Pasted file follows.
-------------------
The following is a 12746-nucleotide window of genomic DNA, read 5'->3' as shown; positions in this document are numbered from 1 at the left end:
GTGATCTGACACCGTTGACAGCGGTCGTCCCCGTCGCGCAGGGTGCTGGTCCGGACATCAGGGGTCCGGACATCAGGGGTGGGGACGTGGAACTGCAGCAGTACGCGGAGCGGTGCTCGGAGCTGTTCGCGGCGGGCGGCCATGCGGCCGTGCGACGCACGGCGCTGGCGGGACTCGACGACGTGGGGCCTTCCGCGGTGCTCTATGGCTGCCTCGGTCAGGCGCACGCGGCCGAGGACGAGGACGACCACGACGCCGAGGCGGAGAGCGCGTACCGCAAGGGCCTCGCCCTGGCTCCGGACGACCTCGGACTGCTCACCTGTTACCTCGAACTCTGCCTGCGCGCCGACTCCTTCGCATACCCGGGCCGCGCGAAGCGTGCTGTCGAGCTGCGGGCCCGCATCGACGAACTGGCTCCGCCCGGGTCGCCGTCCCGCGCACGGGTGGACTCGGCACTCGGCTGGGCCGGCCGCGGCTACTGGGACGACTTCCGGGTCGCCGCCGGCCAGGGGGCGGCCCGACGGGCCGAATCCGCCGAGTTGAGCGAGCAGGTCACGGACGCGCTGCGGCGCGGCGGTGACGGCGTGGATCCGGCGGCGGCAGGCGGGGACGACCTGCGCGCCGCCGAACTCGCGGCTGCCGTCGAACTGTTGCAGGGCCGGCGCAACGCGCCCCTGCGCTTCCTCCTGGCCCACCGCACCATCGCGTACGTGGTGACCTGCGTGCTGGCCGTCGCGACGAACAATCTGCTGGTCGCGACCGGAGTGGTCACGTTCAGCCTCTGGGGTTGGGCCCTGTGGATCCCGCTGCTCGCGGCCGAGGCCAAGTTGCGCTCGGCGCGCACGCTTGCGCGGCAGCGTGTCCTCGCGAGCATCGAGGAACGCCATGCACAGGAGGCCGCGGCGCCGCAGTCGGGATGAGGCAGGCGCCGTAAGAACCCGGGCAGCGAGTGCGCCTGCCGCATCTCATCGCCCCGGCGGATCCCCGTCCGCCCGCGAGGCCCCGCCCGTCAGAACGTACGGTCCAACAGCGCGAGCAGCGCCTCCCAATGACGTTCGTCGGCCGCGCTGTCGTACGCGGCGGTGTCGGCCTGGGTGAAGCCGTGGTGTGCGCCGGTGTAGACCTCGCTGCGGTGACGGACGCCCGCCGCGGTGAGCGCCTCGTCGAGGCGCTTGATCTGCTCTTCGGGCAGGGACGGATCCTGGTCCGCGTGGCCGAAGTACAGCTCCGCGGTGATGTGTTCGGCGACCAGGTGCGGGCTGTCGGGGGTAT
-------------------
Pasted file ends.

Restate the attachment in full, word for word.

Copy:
The following is a 12746-nucleotide window of genomic DNA, read 5'->3' as shown; positions in this document are numbered from 1 at the left end:
GTGATCTGACACCGTTGACAGCGGTCGTCCCCGTCGCGCAGGGTGCTGGTCCGGACATCAGGGGTCCGGACATCAGGGGTGGGGACGTGGAACTGCAGCAGTACGCGGAGCGGTGCTCGGAGCTGTTCGCGGCGGGCGGCCATGCGGCCGTGCGACGCACGGCGCTGGCGGGACTCGACGACGTGGGGCCTTCCGCGGTGCTCTATGGCTGCCTCGGTCAGGCGCACGCGGCCGAGGACGAGGACGACCACGACGCCGAGGCGGAGAGCGCGTACCGCAAGGGCCTCGCCCTGGCTCCGGACGACCTCGGACTGCTCACCTGTTACCTCGAACTCTGCCTGCGCGCCGACTCCTTCGCATACCCGGGCCGCGCGAAGCGTGCTGTCGAGCTGCGGGCCCGCATCGACGAACTGGCTCCGCCCGGGTCGCCGTCCCGCGCACGGGTGGACTCGGCACTCGGCTGGGCCGGCCGCGGCTACTGGGACGACTTCCGGGTCGCCGCCGGCCAGGGGGCGGCCCGACGGGCCGAATCCGCCGAGTTGAGCGAGCAGGTCACGGACGCGCTGCGGCGCGGCGGTGACGGCGTGGATCCGGCGGCGGCAGGCGGGGACGACCTGCGCGCCGCCGAACTCGCGGCTGCCGTCGAACTGTTGCAGGGCCGGCGCAACGCGCCCCTGCGCTTCCTCCTGGCCCACCGCACCATCGCGTACGTGGTGACCTGCGTGCTGGCCGTCGCGACGAACAATCTGCTGGTCGCGACCGGAGTGGTCACGTTCAGCCTCTGGGGTTGGGCCCTGTGGATCCCGCTGCTCGCGGCCGAGGCCAAGTTGCGCTCGGCGCGCACGCTTGCGCGGCAGCGTGTCCTCGCGAGCATCGAGGAACGCCATGCACAGGAGGCCGCGGCGCCGCAGTCGGGATGAGGCAGGCGCCGTAAGAACCCGGGCAGCGAGTGCGCCTGCCGCATCTCATCGCCCCGGCGGATCCCCGTCCGCCCGCGAGGCCCCGCCCGTCAGAACGTACGGTCCAACAGCGCGAGCAGCGCCTCCCAATGACGTTCGTCGGCCGCGCTGTCGTACGCGGCGGTGTCGGCCTGGGTGAAGCCGTGGTGTGCGCCGGTGTAGACCTCGCTGCGGTGACGGACGCCCGCCGCGGTGAGCGCCTCGTCGAGGCGCTTGATCTGCTCTTCGGGCAGGGACGGATCCTGGTCCGCGTGGCCGAAGTACAGCTCCGCGGTGATGTGTTCGGCGACCAGGTGCGGGCTGTCGGGGGTAT